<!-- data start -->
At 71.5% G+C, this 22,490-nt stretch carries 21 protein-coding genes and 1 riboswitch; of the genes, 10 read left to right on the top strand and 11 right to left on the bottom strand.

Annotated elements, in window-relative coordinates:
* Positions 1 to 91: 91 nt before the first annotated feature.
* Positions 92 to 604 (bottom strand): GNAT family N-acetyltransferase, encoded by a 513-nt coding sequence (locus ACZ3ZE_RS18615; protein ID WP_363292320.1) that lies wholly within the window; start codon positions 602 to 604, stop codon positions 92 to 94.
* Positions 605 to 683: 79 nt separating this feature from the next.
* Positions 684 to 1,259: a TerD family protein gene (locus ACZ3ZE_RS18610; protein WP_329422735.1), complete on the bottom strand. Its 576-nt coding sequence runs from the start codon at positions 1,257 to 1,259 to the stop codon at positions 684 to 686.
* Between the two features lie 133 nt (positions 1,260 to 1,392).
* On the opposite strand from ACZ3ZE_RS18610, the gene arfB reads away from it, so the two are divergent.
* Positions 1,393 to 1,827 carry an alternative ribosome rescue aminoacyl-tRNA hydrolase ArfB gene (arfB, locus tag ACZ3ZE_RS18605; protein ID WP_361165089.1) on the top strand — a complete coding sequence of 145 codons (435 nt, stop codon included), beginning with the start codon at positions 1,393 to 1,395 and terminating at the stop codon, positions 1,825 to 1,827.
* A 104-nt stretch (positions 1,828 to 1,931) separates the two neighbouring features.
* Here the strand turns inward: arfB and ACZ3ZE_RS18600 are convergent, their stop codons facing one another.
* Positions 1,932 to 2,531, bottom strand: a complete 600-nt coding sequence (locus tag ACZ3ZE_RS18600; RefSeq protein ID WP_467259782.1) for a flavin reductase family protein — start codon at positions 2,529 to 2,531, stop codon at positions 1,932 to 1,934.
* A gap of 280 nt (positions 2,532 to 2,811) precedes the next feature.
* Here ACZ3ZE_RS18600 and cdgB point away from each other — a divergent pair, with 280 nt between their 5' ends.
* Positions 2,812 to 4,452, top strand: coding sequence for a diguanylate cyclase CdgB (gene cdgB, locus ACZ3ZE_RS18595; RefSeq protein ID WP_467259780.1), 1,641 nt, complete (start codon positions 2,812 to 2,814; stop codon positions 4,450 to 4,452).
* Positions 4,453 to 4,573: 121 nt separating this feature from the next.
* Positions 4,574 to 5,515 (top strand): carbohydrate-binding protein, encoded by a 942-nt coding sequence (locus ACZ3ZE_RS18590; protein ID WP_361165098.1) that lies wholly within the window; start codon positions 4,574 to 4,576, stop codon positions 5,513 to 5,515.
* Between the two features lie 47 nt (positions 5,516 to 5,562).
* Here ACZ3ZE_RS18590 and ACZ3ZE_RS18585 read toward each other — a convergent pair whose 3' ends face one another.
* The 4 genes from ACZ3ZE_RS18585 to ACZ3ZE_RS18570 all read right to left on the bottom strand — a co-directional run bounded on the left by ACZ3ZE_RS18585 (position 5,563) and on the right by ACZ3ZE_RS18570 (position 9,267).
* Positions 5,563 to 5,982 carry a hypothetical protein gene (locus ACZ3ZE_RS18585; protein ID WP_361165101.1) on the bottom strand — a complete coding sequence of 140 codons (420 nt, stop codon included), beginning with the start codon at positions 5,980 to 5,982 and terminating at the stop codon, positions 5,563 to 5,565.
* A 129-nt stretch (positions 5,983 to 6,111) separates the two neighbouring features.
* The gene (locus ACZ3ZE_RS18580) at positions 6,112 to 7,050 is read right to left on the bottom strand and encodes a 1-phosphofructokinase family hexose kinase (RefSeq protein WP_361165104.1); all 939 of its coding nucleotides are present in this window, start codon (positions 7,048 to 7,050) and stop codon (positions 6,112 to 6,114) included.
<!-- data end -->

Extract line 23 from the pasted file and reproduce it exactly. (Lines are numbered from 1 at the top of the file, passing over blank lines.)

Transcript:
* The gene (locus ACZ3ZE_RS18580) at positions 6,112 to 7,050 is read right to left on the bottom strand and encodes a 1-phosphofructokinase family hexose kinase (RefSeq protein WP_361165104.1); all 939 of its coding nucleotides are present in this window, start codon (positions 7,048 to 7,050) and stop codon (positions 6,112 to 6,114) included.